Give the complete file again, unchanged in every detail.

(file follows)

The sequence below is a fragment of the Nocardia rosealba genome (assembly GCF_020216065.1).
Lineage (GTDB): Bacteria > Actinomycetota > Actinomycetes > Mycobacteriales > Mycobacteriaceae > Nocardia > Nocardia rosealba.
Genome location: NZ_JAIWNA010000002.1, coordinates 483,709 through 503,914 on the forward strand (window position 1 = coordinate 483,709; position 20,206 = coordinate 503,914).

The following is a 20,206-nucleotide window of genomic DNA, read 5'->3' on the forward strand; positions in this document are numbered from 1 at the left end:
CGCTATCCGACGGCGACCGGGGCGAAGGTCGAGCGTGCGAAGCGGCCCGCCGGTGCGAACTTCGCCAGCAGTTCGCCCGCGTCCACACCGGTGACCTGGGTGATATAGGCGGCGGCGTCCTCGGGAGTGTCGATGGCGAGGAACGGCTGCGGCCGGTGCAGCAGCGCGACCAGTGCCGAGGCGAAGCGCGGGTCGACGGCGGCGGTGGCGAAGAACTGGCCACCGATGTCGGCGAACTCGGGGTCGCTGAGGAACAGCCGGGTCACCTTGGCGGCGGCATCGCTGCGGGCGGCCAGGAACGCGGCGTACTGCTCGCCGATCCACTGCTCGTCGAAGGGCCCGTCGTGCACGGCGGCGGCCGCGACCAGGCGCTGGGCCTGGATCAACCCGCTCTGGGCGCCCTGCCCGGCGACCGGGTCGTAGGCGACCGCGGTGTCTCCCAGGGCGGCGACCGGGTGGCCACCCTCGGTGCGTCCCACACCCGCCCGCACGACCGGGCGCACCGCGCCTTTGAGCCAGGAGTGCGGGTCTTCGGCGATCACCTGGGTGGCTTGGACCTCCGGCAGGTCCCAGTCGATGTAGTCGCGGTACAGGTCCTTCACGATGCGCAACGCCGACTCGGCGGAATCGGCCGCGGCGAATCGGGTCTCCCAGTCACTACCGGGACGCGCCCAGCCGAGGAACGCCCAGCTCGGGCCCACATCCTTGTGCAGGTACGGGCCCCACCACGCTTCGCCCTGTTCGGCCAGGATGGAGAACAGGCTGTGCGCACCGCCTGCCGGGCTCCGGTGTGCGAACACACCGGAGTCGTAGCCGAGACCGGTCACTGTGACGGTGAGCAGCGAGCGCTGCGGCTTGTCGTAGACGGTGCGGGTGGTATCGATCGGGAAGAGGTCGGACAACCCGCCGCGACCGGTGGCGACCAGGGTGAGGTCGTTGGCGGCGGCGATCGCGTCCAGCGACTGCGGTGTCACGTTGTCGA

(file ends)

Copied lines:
The sequence below is a fragment of the Nocardia rosealba genome (assembly GCF_020216065.1).
Lineage (GTDB): Bacteria > Actinomycetota > Actinomycetes > Mycobacteriales > Mycobacteriaceae > Nocardia > Nocardia rosealba.
Genome location: NZ_JAIWNA010000002.1, coordinates 483,709 through 503,914 on the forward strand (window position 1 = coordinate 483,709; position 20,206 = coordinate 503,914).

The following is a 20,206-nucleotide window of genomic DNA, read 5'->3' on the forward strand; positions in this document are numbered from 1 at the left end:
CGCTATCCGACGGCGACCGGGGCGAAGGTCGAGCGTGCGAAGCGGCCCGCCGGTGCGAACTTCGCCAGCAGTTCGCCCGCGTCCACACCGGTGACCTGGGTGATATAGGCGGCGGCGTCCTCGGGAGTGTCGATGGCGAGGAACGGCTGCGGCCGGTGCAGCAGCGCGACCAGTGCCGAGGCGAAGCGCGGGTCGACGGCGGCGGTGGCGAAGAACTGGCCACCGATGTCGGCGAACTCGGGGTCGCTGAGGAACAGCCGGGTCACCTTGGCGGCGGCATCGCTGCGGGCGGCCAGGAACGCGGCGTACTGCTCGCCGATCCACTGCTCGTCGAAGGGCCCGTCGTGCACGGCGGCGGCCGCGACCAGGCGCTGGGCCTGGATCAACCCGCTCTGGGCGCCCTGCCCGGCGACCGGGTCGTAGGCGACCGCGGTGTCTCCCAGGGCGGCGACCGGGTGGCCACCCTCGGTGCGTCCCACACCCGCCCGCACGACCGGGCGCACCGCGCCTTTGAGCCAGGAGTGCGGGTCTTCGGCGATCACCTGGGTGGCTTGGACCTCCGGCAGGTCCCAGTCGATGTAGTCGCGGTACAGGTCCTTCACGATGCGCAACGCCGACTCGGCGGAATCGGCCGCGGCGAATCGGGTCTCCCAGTCACTACCGGGACGCGCCCAGCCGAGGAACGCCCAGCTCGGGCCCACATCCTTGTGCAGGTACGGGCCCCACCACGCTTCGCCCTGTTCGGCCAGGATGGAGAACAGGCTGTGCGCACCGCCTGCCGGGCTCCGGTGTGCGAACACACCGGAGTCGTAGCCGAGACCGGTCACTGTGACGGTGAGCAGCGAGCGCTGCGGCTTGTCGTAGACGGTGCGGGTGGTATCGATCGGGAAGAGGTCGGACAACCCGCCGCGACCGGTGGCGACCAGGGTGAGGTCGTTGGCGGCGGCGATCGCGTCCAGCGACTGCGGTGTCACGTTGTCGA